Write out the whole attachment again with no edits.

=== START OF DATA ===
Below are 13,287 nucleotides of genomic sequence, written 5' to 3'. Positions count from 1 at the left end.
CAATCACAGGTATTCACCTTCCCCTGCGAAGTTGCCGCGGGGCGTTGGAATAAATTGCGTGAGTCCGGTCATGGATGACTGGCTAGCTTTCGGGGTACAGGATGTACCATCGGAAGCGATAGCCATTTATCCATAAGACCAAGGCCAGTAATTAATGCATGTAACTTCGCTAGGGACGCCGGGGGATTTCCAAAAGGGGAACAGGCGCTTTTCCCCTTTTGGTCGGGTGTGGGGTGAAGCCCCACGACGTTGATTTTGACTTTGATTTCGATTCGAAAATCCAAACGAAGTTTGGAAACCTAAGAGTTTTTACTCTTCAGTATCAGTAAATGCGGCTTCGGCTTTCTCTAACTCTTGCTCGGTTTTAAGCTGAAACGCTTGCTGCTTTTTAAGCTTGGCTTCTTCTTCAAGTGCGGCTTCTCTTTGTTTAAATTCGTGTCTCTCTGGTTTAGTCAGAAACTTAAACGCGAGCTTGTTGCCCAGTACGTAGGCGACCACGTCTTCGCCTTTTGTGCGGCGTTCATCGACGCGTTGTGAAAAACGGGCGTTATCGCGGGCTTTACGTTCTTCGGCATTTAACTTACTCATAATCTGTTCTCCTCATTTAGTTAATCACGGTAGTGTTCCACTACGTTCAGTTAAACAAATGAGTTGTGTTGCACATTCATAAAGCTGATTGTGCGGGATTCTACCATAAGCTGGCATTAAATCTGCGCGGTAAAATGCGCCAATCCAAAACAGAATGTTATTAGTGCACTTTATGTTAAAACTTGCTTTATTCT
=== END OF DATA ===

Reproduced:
Below are 13,287 nucleotides of genomic sequence, written 5' to 3'. Positions count from 1 at the left end.
CAATCACAGGTATTCACCTTCCCCTGCGAAGTTGCCGCGGGGCGTTGGAATAAATTGCGTGAGTCCGGTCATGGATGACTGGCTAGCTTTCGGGGTACAGGATGTACCATCGGAAGCGATAGCCATTTATCCATAAGACCAAGGCCAGTAATTAATGCATGTAACTTCGCTAGGGACGCCGGGGGATTTCCAAAAGGGGAACAGGCGCTTTTCCCCTTTTGGTCGGGTGTGGGGTGAAGCCCCACGACGTTGATTTTGACTTTGATTTCGATTCGAAAATCCAAACGAAGTTTGGAAACCTAAGAGTTTTTACTCTTCAGTATCAGTAAATGCGGCTTCGGCTTTCTCTAACTCTTGCTCGGTTTTAAGCTGAAACGCTTGCTGCTTTTTAAGCTTGGCTTCTTCTTCAAGTGCGGCTTCTCTTTGTTTAAATTCGTGTCTCTCTGGTTTAGTCAGAAACTTAAACGCGAGCTTGTTGCCCAGTACGTAGGCGACCACGTCTTCGCCTTTTGTGCGGCGTTCATCGACGCGTTGTGAAAAACGGGCGTTATCGCGGGCTTTACGTTCTTCGGCATTTAACTTACTCATAATCTGTTCTCCTCATTTAGTTAATCACGGTAGTGTTCCACTACGTTCAGTTAAACAAATGAGTTGTGTTGCACATTCATAAAGCTGATTGTGCGGGATTCTACCATAAGCTGGCATTAAATCTGCGCGGTAAAATGCGCCAATCCAAAACAGAATGTTATTAGTGCACTTTATGTTAAAACTTGCTTTATTCT